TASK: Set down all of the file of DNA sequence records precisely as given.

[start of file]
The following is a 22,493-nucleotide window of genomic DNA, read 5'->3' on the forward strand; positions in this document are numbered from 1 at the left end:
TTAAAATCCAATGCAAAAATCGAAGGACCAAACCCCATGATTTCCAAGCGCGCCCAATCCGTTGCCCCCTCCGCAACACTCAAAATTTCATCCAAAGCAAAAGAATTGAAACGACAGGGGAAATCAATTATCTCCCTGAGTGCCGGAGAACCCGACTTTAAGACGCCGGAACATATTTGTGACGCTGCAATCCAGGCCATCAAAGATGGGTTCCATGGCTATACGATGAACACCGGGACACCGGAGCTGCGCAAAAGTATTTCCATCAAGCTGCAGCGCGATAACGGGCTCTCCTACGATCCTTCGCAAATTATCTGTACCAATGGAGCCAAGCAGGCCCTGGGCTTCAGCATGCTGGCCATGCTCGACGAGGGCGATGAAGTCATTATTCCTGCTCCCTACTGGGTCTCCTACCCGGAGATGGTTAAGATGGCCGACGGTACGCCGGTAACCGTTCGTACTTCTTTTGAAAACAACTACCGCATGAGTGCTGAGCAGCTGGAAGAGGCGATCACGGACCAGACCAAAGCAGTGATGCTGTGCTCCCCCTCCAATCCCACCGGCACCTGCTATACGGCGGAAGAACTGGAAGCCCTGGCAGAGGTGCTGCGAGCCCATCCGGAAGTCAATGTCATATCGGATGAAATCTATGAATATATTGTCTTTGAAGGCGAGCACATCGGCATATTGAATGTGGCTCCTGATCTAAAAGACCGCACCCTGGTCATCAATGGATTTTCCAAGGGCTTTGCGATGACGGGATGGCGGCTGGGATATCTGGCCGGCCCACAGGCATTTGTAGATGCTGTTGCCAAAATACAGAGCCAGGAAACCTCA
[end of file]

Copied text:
The following is a 22,493-nucleotide window of genomic DNA, read 5'->3' on the forward strand; positions in this document are numbered from 1 at the left end:
TTAAAATCCAATGCAAAAATCGAAGGACCAAACCCCATGATTTCCAAGCGCGCCCAATCCGTTGCCCCCTCCGCAACACTCAAAATTTCATCCAAAGCAAAAGAATTGAAACGACAGGGGAAATCAATTATCTCCCTGAGTGCCGGAGAACCCGACTTTAAGACGCCGGAACATATTTGTGACGCTGCAATCCAGGCCATCAAAGATGGGTTCCATGGCTATACGATGAACACCGGGACACCGGAGCTGCGCAAAAGTATTTCCATCAAGCTGCAGCGCGATAACGGGCTCTCCTACGATCCTTCGCAAATTATCTGTACCAATGGAGCCAAGCAGGCCCTGGGCTTCAGCATGCTGGCCATGCTCGACGAGGGCGATGAAGTCATTATTCCTGCTCCCTACTGGGTCTCCTACCCGGAGATGGTTAAGATGGCCGACGGTACGCCGGTAACCGTTCGTACTTCTTTTGAAAACAACTACCGCATGAGTGCTGAGCAGCTGGAAGAGGCGATCACGGACCAGACCAAAGCAGTGATGCTGTGCTCCCCCTCCAATCCCACCGGCACCTGCTATACGGCGGAAGAACTGGAAGCCCTGGCAGAGGTGCTGCGAGCCCATCCGGAAGTCAATGTCATATCGGATGAAATCTATGAATATATTGTCTTTGAAGGCGAGCACATCGGCATATTGAATGTGGCTCCTGATCTAAAAGACCGCACCCTGGTCATCAATGGATTTTCCAAGGGCTTTGCGATGACGGGATGGCGGCTGGGATATCTGGCCGGCCCACAGGCATTTGTAGATGCTGTTGCCAAAATACAGAGCCAGGAAACCTCA